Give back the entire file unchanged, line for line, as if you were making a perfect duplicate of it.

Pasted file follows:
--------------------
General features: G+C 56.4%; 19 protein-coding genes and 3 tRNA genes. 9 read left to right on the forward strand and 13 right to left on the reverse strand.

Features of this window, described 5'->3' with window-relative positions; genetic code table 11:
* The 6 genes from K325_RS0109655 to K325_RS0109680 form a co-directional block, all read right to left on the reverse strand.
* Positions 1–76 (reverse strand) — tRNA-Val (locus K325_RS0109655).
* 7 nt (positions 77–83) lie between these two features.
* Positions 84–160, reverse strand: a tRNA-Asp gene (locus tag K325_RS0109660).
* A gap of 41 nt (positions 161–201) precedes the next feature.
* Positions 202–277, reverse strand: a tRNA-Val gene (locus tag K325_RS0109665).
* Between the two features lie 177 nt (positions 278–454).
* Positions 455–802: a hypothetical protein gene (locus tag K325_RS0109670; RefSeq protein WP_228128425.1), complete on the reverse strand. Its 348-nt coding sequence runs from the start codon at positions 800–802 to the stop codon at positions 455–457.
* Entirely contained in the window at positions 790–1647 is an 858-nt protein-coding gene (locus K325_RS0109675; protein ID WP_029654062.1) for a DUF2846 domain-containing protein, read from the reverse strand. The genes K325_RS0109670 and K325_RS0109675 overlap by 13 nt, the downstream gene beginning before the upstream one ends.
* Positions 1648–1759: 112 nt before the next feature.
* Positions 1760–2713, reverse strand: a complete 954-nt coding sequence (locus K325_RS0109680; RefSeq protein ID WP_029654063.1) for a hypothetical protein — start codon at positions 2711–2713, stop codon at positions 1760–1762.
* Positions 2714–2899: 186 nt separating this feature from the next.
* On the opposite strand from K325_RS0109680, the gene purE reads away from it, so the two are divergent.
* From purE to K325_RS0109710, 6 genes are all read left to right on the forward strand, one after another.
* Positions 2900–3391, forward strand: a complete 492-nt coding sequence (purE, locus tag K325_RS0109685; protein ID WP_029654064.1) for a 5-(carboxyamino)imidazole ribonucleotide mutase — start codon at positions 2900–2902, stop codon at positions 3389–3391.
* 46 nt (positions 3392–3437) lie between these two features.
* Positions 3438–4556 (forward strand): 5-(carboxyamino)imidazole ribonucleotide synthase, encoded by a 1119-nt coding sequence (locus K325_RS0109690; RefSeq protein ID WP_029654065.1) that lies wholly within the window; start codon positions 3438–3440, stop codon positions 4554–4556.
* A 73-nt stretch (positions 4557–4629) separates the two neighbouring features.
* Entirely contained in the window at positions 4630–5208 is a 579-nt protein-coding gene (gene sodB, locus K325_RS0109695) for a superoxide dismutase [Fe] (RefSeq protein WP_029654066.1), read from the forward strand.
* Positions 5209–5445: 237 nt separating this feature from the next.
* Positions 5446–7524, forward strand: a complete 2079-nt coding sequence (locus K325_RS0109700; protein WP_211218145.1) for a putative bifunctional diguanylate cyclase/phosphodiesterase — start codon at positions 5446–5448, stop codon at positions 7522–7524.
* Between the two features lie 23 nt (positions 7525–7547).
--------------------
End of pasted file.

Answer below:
General features: G+C 56.4%; 19 protein-coding genes and 3 tRNA genes. 9 read left to right on the forward strand and 13 right to left on the reverse strand.

Features of this window, described 5'->3' with window-relative positions; genetic code table 11:
* The 6 genes from K325_RS0109655 to K325_RS0109680 form a co-directional block, all read right to left on the reverse strand.
* Positions 1–76 (reverse strand) — tRNA-Val (locus K325_RS0109655).
* 7 nt (positions 77–83) lie between these two features.
* Positions 84–160, reverse strand: a tRNA-Asp gene (locus tag K325_RS0109660).
* A gap of 41 nt (positions 161–201) precedes the next feature.
* Positions 202–277, reverse strand: a tRNA-Val gene (locus tag K325_RS0109665).
* Between the two features lie 177 nt (positions 278–454).
* Positions 455–802: a hypothetical protein gene (locus tag K325_RS0109670; RefSeq protein WP_228128425.1), complete on the reverse strand. Its 348-nt coding sequence runs from the start codon at positions 800–802 to the stop codon at positions 455–457.
* Entirely contained in the window at positions 790–1647 is an 858-nt protein-coding gene (locus K325_RS0109675; protein ID WP_029654062.1) for a DUF2846 domain-containing protein, read from the reverse strand. The genes K325_RS0109670 and K325_RS0109675 overlap by 13 nt, the downstream gene beginning before the upstream one ends.
* Positions 1648–1759: 112 nt before the next feature.
* Positions 1760–2713, reverse strand: a complete 954-nt coding sequence (locus K325_RS0109680; RefSeq protein ID WP_029654063.1) for a hypothetical protein — start codon at positions 2711–2713, stop codon at positions 1760–1762.
* Positions 2714–2899: 186 nt separating this feature from the next.
* On the opposite strand from K325_RS0109680, the gene purE reads away from it, so the two are divergent.
* From purE to K325_RS0109710, 6 genes are all read left to right on the forward strand, one after another.
* Positions 2900–3391, forward strand: a complete 492-nt coding sequence (purE, locus tag K325_RS0109685; protein ID WP_029654064.1) for a 5-(carboxyamino)imidazole ribonucleotide mutase — start codon at positions 2900–2902, stop codon at positions 3389–3391.
* 46 nt (positions 3392–3437) lie between these two features.
* Positions 3438–4556 (forward strand): 5-(carboxyamino)imidazole ribonucleotide synthase, encoded by a 1119-nt coding sequence (locus K325_RS0109690; RefSeq protein ID WP_029654065.1) that lies wholly within the window; start codon positions 3438–3440, stop codon positions 4554–4556.
* A 73-nt stretch (positions 4557–4629) separates the two neighbouring features.
* Entirely contained in the window at positions 4630–5208 is a 579-nt protein-coding gene (gene sodB, locus K325_RS0109695) for a superoxide dismutase [Fe] (RefSeq protein WP_029654066.1), read from the forward strand.
* Positions 5209–5445: 237 nt separating this feature from the next.
* Positions 5446–7524, forward strand: a complete 2079-nt coding sequence (locus K325_RS0109700; protein WP_211218145.1) for a putative bifunctional diguanylate cyclase/phosphodiesterase — start codon at positions 5446–5448, stop codon at positions 7522–7524.
* Between the two features lie 23 nt (positions 7525–7547).